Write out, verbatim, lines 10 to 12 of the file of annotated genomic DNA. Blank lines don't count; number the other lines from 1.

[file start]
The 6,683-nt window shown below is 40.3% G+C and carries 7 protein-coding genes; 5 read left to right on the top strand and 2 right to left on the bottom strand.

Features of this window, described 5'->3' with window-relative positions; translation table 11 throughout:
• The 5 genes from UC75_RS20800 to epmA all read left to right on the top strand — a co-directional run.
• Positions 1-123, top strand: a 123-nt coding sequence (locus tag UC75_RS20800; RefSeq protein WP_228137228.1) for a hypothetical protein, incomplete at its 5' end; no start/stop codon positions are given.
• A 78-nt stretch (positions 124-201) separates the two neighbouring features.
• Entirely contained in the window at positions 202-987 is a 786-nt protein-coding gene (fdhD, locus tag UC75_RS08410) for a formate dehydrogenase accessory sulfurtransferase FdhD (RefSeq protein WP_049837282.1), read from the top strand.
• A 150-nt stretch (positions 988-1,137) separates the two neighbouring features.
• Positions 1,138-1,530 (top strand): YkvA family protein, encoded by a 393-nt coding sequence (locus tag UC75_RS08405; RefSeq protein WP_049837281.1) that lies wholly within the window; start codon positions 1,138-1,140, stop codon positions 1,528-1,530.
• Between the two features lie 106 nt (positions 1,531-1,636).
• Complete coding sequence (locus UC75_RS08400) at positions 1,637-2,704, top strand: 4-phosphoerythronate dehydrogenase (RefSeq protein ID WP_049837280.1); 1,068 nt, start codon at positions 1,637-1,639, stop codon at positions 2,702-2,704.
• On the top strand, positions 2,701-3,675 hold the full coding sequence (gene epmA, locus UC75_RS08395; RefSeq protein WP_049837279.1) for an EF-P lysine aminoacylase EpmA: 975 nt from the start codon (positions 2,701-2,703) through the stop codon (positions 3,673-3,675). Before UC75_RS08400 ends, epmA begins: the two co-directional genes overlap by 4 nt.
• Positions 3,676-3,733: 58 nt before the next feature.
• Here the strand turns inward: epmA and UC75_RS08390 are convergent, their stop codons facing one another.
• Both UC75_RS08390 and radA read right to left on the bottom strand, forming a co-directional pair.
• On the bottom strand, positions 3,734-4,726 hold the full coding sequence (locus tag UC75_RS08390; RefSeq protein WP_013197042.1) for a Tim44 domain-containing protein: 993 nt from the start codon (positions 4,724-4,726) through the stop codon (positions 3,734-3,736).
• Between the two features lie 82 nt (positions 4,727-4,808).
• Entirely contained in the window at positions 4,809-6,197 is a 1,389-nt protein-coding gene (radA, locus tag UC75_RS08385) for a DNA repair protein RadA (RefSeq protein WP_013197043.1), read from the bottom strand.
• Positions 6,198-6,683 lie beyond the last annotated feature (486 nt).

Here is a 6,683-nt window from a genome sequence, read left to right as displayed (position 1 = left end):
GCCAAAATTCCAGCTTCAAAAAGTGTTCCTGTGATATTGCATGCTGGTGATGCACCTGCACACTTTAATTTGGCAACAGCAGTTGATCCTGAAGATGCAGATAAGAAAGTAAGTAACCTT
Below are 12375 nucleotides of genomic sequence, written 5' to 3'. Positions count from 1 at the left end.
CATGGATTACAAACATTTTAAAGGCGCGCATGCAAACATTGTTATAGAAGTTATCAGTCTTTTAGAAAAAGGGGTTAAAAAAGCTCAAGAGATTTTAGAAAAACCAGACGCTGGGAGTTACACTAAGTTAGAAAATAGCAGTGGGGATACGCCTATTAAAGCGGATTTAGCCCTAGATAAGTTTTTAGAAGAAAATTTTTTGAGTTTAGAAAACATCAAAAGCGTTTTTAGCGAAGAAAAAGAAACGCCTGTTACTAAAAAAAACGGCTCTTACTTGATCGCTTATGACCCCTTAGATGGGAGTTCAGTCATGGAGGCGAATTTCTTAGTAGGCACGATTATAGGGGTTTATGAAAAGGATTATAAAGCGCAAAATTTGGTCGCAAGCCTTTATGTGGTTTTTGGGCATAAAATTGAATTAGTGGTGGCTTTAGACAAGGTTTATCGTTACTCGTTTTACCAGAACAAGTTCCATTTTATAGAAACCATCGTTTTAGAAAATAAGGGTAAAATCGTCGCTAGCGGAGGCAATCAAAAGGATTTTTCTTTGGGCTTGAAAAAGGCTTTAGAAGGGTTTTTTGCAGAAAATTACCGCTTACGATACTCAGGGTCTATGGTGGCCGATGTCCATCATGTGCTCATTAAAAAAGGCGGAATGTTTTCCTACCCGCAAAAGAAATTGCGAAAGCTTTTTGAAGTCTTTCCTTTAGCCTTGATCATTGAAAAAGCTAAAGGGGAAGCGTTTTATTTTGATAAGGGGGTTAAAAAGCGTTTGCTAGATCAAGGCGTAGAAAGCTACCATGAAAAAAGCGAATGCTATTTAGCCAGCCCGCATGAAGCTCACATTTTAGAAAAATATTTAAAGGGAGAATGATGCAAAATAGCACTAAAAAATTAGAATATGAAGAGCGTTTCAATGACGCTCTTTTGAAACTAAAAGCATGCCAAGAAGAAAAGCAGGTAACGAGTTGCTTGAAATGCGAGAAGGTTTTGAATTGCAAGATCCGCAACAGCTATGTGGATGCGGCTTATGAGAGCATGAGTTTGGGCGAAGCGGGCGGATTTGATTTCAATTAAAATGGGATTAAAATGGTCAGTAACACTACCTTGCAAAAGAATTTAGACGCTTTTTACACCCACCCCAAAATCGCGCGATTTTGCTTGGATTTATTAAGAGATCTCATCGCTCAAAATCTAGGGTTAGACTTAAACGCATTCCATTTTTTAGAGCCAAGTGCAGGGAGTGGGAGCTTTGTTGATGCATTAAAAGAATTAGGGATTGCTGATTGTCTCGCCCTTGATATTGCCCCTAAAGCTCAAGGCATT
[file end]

• Complete coding sequence (locus UC75_RS08400) at positions 1,637-2,704, top strand: 4-phosphoerythronate dehydrogenase (RefSeq protein ID WP_049837280.1); 1,068 nt, start codon at positions 1,637-1,639, stop codon at positions 2,702-2,704.
• On the top strand, positions 2,701-3,675 hold the full coding sequence (gene epmA, locus UC75_RS08395; RefSeq protein WP_049837279.1) for an EF-P lysine aminoacylase EpmA: 975 nt from the start codon (positions 2,701-2,703) through the stop codon (positions 3,673-3,675). Before UC75_RS08400 ends, epmA begins: the two co-directional genes overlap by 4 nt.
• Positions 3,676-3,733: 58 nt before the next feature.